This feature should be used with caution. The result is that the user or group can write, edit and execute any query - against SQL databases, web APIs etc. - possibly resulting in sensitive information disclosure or even data loss (depending on what rights the application pool identity has, see Executing Queries).
How to change or add to the users in this list
- Log on to the SquaredUp server directly, or via RDP
Run Notepad as administrator (File, Run, type
notepad, right-click and select Run as administrator), and then open the following file from the SquaredUpv4 folder (typically
The file should look similar to the following:Copy
Amend the file to include the username or group. Note that \ separators should be entered as
- Now re-save the file to the same location.
- To see the change take effect in SquaredUp either recycle the IIS application pool, or select reload from ☰ > system > Dashboards > Reload all content
The users listed as author in the file will now have permissions to create and edit queries.
Dashboard edits after making disallowed changes to a sensitive query are lost
After making disallowed edits to a sensitive query it is no longer possible to save the dashboard. Any subsequent changes to the rest of the dashboard cannot be saved. Clicking invalid changes > discard, or navigating away from the page, result in changes being lost.
Signing predicate redacted due to insufficient permissions
In v4.4 and below, when a non-administrator creates a tile containing a query, the query is permanently marked as untrusted. This means that even if an administrator further modifies it and publishes it, non-administrators cannot see the results of the queries. This is to prevent the accidental execution of untrusted queries.
In v4.5 and above any disallowed changes to sensitive queries are not saved so the procedure below is not required.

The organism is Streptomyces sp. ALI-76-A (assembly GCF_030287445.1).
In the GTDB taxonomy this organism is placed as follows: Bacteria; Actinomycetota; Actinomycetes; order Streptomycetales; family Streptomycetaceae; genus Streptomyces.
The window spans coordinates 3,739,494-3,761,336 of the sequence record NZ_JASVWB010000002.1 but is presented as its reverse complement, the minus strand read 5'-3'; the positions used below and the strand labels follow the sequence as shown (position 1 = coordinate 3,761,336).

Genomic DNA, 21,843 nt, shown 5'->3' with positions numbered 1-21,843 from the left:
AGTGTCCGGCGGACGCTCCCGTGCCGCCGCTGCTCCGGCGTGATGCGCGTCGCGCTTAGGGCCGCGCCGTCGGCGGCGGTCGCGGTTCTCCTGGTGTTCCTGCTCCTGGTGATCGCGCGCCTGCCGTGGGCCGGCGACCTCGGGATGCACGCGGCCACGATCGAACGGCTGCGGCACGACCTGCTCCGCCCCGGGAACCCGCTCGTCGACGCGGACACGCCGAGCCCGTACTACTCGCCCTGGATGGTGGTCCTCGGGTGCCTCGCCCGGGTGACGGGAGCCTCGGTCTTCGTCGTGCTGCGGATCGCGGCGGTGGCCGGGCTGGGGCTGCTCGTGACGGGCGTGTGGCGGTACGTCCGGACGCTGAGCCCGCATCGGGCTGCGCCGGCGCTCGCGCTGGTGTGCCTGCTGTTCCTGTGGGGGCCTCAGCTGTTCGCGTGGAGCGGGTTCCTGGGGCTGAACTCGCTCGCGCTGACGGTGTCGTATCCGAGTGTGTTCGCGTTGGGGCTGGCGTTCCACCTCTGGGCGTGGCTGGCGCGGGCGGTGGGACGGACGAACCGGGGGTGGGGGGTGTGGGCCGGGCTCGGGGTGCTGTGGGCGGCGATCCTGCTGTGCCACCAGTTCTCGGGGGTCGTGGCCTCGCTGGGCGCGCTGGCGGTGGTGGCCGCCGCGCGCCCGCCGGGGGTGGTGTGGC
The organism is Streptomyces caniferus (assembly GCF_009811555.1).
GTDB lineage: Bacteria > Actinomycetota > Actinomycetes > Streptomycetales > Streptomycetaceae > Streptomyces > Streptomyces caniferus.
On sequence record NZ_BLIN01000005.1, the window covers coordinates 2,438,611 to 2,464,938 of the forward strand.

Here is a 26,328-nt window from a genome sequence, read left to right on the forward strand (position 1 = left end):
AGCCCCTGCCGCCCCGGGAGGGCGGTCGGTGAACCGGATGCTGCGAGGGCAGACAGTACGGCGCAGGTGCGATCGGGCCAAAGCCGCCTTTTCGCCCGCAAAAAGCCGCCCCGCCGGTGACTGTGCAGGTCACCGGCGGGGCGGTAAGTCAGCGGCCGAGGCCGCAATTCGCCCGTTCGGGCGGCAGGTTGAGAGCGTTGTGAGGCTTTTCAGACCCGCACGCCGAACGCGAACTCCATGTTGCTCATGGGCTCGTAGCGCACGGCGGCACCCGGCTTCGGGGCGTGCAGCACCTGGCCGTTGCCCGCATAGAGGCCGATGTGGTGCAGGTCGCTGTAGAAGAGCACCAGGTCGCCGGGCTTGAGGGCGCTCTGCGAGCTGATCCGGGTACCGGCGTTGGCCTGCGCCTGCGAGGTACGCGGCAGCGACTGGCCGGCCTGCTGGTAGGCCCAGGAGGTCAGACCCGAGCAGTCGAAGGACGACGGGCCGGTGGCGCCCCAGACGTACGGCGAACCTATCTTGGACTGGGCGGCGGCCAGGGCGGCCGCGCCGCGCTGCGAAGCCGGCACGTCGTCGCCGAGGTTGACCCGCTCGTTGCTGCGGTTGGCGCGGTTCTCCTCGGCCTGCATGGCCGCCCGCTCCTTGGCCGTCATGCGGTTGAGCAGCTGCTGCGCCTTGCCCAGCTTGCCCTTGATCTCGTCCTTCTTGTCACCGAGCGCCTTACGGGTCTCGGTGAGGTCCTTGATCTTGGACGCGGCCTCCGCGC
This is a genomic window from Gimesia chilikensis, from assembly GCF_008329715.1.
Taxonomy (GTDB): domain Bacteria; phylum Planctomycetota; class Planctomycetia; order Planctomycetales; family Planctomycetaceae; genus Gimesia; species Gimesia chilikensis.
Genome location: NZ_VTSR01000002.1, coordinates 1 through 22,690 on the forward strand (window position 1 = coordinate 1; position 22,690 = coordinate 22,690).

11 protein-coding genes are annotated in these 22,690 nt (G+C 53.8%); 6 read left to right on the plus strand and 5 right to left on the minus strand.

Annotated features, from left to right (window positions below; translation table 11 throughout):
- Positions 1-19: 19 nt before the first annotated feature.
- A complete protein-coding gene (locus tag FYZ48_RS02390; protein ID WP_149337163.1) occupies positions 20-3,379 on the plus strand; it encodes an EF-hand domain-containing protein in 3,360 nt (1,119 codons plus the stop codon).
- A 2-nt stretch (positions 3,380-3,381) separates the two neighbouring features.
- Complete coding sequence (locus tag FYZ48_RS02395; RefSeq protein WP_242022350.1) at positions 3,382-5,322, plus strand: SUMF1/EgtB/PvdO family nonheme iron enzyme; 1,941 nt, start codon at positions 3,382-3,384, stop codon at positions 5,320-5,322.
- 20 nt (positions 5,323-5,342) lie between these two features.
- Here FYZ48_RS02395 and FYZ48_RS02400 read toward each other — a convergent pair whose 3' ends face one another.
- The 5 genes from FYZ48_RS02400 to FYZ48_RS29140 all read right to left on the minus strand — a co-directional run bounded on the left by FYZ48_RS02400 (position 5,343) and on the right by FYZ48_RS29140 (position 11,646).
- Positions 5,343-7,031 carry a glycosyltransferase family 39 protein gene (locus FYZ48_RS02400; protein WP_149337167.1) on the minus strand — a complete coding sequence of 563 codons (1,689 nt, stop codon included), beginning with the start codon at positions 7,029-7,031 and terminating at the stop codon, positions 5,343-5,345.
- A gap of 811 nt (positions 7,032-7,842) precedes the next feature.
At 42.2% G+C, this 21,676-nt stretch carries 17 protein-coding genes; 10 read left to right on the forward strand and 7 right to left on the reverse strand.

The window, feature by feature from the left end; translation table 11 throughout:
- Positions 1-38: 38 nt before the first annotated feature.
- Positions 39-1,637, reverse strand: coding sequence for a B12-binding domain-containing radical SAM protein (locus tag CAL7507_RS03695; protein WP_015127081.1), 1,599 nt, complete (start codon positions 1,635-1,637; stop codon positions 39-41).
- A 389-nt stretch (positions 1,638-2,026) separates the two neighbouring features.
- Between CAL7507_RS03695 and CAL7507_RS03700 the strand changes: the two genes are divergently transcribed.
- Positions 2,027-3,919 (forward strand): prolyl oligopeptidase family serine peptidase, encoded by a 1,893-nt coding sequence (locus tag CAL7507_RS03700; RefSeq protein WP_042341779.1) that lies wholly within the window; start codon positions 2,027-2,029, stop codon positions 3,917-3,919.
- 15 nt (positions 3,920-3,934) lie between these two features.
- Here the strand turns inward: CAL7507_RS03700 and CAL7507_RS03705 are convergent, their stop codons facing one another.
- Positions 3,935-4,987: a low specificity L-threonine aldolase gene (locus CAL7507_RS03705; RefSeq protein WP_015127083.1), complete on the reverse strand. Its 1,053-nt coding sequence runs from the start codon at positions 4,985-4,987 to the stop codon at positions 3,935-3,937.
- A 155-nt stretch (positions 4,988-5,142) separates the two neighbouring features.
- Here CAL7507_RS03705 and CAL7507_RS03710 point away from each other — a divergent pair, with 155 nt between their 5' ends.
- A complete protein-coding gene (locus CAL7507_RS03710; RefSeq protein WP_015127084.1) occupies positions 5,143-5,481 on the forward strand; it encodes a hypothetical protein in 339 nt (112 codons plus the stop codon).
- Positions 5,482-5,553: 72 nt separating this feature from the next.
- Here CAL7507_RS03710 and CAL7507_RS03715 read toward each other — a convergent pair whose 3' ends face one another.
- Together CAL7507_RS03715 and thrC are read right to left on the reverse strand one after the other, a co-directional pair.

To restore the dashboard to working order for all users, an administrator can modify the JSON of the dashboard to re-enter
signing into the
_security field of the relevant tile(s) and publish the result:
- Enter edit mode.
Edit the tile's JSON.
_securityfield, to have a value of
- Click the Apply changes button.
- Save the JSON.
- Publish the dashboard.
The query can now execute, and be available to other dashboard viewers.
Permission changes do not affect dashboards already authored
If a user's permissions are changed (e.g. they are given the ability to create and edit queries), any dashboards they have already authored must be manually edited to enable signing. Either by:
- Modifying the JSON of the affected tiles (see In v4.4 and below unsigned queries are untrusted until modified)
- Deleting and re-creating individual sections/tiles
- Deleting and re-creating the entire dashboard
Enabling Open Access can disable previously working queries
If a non-administrator enables a dashboard for Open Access (see Open Access), any queries on the dashboard (even if they were authored by an administrator) will become untrusted (disabled) in the process.
To amend this, an administrator can follow the instructions above (see In v4.4 and below unsigned queries are untrusted until modified) and publish the edited dashboard. This will restore the queries to working order.